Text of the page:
Switch to English Language Passer en langue française Omschakelen naar Nederlandse Taal Wechseln Sie zu deutschen Sprache Passa alla lingua italiana
Members: 71,056   Posts: 1,561,446   Online: 1082
      
Results 1 to 7 of 7
  1. #1
    AgX
    AgX is offline

    Join Date
    Apr 2007
    Location
    Germany
    Shooter
    Multi Format
    Posts
    8,799

    Lens cleaning by means of coated and peeled-off film

    As alternative to wiping a lens surface either dry or by addition of solvent or cleaner-solution, coating the lens with a resin that after drying can be peeled off, including all dirt/stainingn is marketed:

    http://www.photoniccleaning.co.uk/


    What are your ideas about/experiences with this (or similar?) products?

  2. #2

    Join Date
    Jan 2004
    Location
    NYC
    Shooter
    Medium Format
    Posts
    1,187
    I saw that stuff many years ago but never tried it. The older stuff was an eather based coloiden or someting like that. You smear it on, layer a gause into it.. when it dried just peel it off. It was very poplar with astronmers to clean their optics. It was also very very expensive.

    I jsut use paint store denatured alcohol on a small pad, being carefull not to get it into the elements where it an take the blackening off the edges.

    let me know if you get it n how you liked the results?
    Anyone can make a Digital print, but only a photographer can make a photograph.

  3. #3
    Poisson Du Jour's Avatar
    Join Date
    Jul 2008
    Location
    Vic., Australia.
    Shooter
    Multi Format
    Posts
    3,636
    Images
    15
    Quote Originally Posted by AgX View Post
    As alternative to wiping a lens surface either dry or by addition of solvent or cleaner-solution, coating the lens with a resin that after drying can be peeled off, including all dirt/stainingn is marketed:

    http://www.photoniccleaning.co.uk/


    What are your ideas about/experiences with this (or similar?) products?


    A bottle of OptiClean (UK-made) bought in 1997 goes a long, long way. It cost me $25.00 at the time by mail order and is still in use (about 3ml used—certainly you do not use it slavishly). I have used it on mirrors and eyepieces, brushing it on very lightly (but not edge to edge where it can break and become more difficult to fully remove) and using a small adhesive tab lightly pressed to lift it off when dry. It is said to be a co-polymer and smells suspiciously like nail polish remover (!). The side of the bottle is printed with warnings to avoid naked flames and inhalation (absolutely!). I don't have the original instructions with me but I believe it should not be used on multilayer coated lenses; I certainly do not (it was used last week to remove a stubborn oily stain from a Kenko Zeta UV filter). Might be worth researching.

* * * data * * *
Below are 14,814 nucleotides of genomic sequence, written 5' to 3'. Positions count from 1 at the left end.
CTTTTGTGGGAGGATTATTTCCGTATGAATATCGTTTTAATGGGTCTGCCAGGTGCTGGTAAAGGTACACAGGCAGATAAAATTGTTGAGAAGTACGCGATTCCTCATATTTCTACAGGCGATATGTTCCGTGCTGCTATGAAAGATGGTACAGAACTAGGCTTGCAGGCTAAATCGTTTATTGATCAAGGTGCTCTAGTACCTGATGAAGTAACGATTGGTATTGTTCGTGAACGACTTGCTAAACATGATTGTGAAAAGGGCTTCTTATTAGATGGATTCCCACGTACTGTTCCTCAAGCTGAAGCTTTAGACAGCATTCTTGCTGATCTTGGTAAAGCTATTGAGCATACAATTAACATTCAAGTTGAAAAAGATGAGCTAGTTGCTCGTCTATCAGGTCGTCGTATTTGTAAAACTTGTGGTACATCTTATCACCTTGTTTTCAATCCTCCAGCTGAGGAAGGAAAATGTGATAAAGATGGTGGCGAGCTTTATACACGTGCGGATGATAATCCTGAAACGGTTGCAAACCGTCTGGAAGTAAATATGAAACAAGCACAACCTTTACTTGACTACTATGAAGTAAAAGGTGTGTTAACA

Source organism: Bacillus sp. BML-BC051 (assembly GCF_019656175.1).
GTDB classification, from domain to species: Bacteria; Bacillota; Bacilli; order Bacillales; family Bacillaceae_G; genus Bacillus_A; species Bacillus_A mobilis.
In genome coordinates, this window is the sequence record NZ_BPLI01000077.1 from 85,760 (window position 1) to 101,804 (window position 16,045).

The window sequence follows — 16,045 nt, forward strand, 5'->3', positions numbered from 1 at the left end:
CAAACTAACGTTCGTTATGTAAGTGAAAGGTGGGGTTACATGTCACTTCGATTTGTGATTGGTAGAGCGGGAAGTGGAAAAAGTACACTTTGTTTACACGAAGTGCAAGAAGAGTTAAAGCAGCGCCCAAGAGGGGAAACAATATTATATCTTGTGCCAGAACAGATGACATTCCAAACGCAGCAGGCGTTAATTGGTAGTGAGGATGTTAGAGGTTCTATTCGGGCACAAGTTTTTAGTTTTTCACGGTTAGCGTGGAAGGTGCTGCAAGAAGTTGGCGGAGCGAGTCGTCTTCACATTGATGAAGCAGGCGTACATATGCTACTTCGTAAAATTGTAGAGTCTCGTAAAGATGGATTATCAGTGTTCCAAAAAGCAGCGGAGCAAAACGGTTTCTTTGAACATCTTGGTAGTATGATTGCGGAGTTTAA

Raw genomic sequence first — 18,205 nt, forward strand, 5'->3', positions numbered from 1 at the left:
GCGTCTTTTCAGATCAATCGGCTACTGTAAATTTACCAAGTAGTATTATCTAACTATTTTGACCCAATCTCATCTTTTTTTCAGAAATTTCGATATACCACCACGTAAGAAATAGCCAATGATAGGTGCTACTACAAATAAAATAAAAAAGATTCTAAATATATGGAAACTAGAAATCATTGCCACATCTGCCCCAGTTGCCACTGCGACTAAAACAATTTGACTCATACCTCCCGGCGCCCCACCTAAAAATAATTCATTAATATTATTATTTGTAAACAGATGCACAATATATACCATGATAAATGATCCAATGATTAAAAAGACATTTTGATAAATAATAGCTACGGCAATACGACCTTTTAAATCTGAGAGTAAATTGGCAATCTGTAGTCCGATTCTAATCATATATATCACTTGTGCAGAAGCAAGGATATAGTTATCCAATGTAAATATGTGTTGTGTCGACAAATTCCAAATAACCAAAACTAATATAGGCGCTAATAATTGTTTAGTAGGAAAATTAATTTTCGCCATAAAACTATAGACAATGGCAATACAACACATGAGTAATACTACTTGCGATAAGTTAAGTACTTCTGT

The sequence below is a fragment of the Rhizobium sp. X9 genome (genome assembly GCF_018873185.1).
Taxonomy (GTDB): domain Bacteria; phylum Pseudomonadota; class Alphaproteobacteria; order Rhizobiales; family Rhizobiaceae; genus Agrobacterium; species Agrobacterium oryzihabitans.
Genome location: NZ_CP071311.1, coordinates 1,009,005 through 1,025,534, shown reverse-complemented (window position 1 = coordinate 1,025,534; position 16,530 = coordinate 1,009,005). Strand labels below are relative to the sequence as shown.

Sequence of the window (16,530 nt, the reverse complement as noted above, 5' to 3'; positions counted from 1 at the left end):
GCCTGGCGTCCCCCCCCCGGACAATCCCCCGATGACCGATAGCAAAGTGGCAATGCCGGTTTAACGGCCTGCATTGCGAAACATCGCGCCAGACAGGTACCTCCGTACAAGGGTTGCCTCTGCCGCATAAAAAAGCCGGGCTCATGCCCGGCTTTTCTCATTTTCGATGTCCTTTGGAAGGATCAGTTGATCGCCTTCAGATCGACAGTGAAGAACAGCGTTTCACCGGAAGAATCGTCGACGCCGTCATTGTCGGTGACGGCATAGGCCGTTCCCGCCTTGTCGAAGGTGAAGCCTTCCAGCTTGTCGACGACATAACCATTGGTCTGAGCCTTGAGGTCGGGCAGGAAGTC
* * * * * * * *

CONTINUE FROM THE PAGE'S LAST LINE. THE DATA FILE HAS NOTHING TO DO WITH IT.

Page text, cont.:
Click image for larger version. 

Name:	IMG_6832.JPG 
Views:	14 
Size:	125.1 KB 
ID:	66027


    EDIT:
    This link was found during a cursory search to see if OptiClean is still made; apparently yes, and there are warnings that mirror my thoughts.
    http://www.cloudynights.com/item.php?item_id=551

    I have a box of alcohol wipes obtained from the chemist called SkinPrep (photo); these work a treat and completely remove smudges. There are 4 in each of my bags at any time. I use the OptiClean stuff for studio-based maintenance.
    Attached Thumbnails Attached Thumbnails IMG_6833.JPG  
    Last edited by Poisson Du Jour; 03-21-2013 at 12:29 AM. Click to view previous post history.


  4. #4
    Patrick Robert James's Avatar
    Join Date
    Jul 2012
    Shooter
    35mm RF
    Posts
    265
    Images
    37
    edit- Ditto Poisson du Jour.

    I bought Opticlean in the late 90's for not too much money. It is the best cleaner I have ever used. The last time I checked the price a couple of years ago it was astronomical (over $100 a tiny nail polish sized bottle) and now I can't even find it online...
    Last edited by Patrick Robert James; 03-21-2013 at 01:09 AM. Click to view previous post history.

  5. #5
    AgX
    AgX is offline

    Join Date
    Apr 2007
    Location
    Germany
    Shooter
    Multi Format
    Posts
    8,799
    The film-forming solution I referred to above contains a variety of solvents:

    FORMAL GLYCOL
    BIS(METHOXY)METHANE
    ETHYL ALCOHOL ACETONE ETHYL LACTATE
    ETHYL ACETATE


    In hoarding used cameras I come across stains on lenses which are hard to get rid off (maybe polymerized fats from fingerprints). I had to use stronger solvents than usual (cellulose thinner) and rubbing to be successful.

    A cleaner-film as the above should be successful with such stains to be an alternative.


    My method of cleaning is brushing, soft wiping with soft paper wetted with aqueous cleaner and then wiping with solvent.

  6. #6
    David Lyga's Avatar
    Join Date
    Nov 2007
    Location
    Philadelphia, PA USA
    Shooter
    35mm
    Posts
    1,273
    I find straight household ammonia works perfectly; better than alchohol because the ammonia also removes the static. Life is so simple sometimes. - David Lyga

  7. #7
    dpurdy's Avatar
    Join Date
    Jun 2006
    Location
    Portland OR USA
    Shooter
    8x10 Format
    Posts
    2,058
    Images
    38
    I some times use scotch tape. Not the old style clear with sticky residue but the kind you get now for wrapping gifts. I put the tape right on the lens and gently push all the bubbles out and then peel it back off. Doesn't harm the coatings and makes the lens clean.
    Dennis



 

APUG PARTNERS EQUALLY FUNDING OUR COMMUNITY:



Contact Us  |  Support Us!  |  Advertise  |  Site Terms  |  Archive  —   Search  |  Mobile Device Access  |  RSS  |  Facebook  |  Linkedin